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Revolving door

A revolving door is a type of door that, as its name suggests, revolves in its frame.

Most kinds of doors are bolted to the wall and are on hinges. They open only one way, for a theoretical maximum of 180 degrees rotation. Sometimes hinge-doors can open both ways in their frames, for a theoretical maximum of 360 degrees rotation. A revolving door, however, has a theoretical rotation maximum of infinity, as it is set on a rotating shaft.

A revolving door, from in front and above.
A revolving door, from in front and above.

Around the shaft are several doors that are bolted to it and incapable of independent movement. The usual number of doors on a revolving door is four, although the number may be higher or lower. The doors may be electric (in which case there is a motor at the base of the shaft) or manual, in which case the doors have handle bars on them. When you push on the handlebar of the door in front of you, the entire shaft will rotate around.

Often there is a partial wall around the circumference of the revolving door with only openings sized to match an individual section of the revolving door. In this configuration, the revolving door prevents a direct path between the interior and exterior. This can be used as a partial airlock to minimize heat loss from the building. This can also be used as a security measure to allow only a single person through the revolving door at a time. This is in contrast to a normal door which suffers from easy "tailgating" by a second person when the door is opened for the authorized person.


H. Bockhacker of Berlin was granted German patent DE18349 on December 22, 1881 for "Thür ohne Luftzug" or "Door without draft of air".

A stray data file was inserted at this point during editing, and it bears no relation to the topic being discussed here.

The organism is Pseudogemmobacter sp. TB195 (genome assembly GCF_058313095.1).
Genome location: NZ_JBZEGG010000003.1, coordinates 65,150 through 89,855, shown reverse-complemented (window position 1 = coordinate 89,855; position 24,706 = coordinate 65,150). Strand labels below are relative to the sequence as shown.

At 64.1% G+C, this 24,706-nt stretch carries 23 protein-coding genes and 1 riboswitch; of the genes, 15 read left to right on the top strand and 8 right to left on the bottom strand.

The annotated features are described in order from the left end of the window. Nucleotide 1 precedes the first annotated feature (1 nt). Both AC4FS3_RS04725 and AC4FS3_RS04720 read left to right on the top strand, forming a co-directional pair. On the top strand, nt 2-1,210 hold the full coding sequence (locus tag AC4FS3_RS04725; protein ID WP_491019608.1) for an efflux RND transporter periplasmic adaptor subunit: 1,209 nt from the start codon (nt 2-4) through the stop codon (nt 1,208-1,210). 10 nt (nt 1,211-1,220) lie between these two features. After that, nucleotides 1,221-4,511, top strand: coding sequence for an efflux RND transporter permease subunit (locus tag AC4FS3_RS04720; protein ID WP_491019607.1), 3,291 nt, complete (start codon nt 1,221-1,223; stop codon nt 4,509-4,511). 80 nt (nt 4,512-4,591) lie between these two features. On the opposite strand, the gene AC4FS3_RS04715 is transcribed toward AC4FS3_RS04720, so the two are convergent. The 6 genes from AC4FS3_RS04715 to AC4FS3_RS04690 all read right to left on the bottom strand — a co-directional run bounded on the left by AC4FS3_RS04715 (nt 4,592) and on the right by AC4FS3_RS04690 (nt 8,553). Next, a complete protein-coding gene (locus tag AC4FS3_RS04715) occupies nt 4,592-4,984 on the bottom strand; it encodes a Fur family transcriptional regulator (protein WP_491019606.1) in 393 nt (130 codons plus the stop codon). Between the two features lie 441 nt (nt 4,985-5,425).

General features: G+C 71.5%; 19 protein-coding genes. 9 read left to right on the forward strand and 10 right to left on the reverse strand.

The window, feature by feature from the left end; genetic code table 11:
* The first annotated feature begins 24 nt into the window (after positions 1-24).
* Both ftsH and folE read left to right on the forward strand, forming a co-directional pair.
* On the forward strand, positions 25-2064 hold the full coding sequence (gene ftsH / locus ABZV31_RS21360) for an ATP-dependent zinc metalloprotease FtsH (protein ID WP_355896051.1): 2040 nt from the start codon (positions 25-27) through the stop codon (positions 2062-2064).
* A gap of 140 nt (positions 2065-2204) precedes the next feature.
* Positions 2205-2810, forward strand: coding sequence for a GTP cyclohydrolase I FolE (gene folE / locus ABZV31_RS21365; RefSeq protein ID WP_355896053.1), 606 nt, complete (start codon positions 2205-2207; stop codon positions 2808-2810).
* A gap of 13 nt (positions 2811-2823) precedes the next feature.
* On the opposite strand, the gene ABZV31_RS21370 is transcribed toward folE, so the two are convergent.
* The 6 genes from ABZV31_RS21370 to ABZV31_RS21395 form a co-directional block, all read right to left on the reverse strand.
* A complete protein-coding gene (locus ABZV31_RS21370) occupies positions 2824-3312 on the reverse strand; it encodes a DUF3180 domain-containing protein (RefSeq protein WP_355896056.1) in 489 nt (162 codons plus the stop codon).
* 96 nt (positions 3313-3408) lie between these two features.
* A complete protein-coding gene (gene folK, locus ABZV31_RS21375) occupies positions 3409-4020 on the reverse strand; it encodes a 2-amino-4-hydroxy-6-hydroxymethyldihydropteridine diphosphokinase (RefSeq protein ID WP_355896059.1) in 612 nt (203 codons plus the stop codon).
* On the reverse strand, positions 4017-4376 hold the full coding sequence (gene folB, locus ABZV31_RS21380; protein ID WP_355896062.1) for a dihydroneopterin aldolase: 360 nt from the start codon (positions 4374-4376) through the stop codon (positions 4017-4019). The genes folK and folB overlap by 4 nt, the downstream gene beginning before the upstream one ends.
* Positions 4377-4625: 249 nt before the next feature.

Theophilus Van Kannel, of Philadelphia, was granted US patent 387,571 on August 7, 1888 for a "Storm-Door Structure". The patent drawings filed show a three partition revolving door. The patent describes it as having "three radiating and equidistant wings . . . provided with weather-strips or equivalent means to insure a snug fit". The door "possesses numerous advantages over a hinged-door structure . . .it is perfectly noiseless . . . effectually prevents the entrance of wind, snow, rain or dust . . ." "Moreover, the door cannot be blown open by the wind . . . there is no possibility of collision, and yet persons can pass both in and out at the same time." The patent further lists, "the excluding of noises of the street" as another advantage of the revolving door. It goes on to describe how a partition can be hinged so as to open to allow the passage of long objects through the revolving door. Of note, the patent itself does not use the term "revolving door", though it clearly is.

"In 1889, the Franklin Institute of Philadelphia (the original home of the revolving door) awarded the "John Scott Legacy Medal" to Van Kannel for his contribution to society."[1] "In 1899, the world’s first revolving door was installed at Rector’s, a restaurant on Times Square in Manhattan, located on Broadway between West 43rd and 44th Streets."[2]



  • Alan Beadmore, The Revolving Door since 1881: Architecture in Detail, 2000, ISBN 9090137432
  • Harvey E. Van Kannel and Joanne Fox Marshall, T. Van Kannel, the inventor : his autobiography and journal, 1988, Library of Congress control number 88091258




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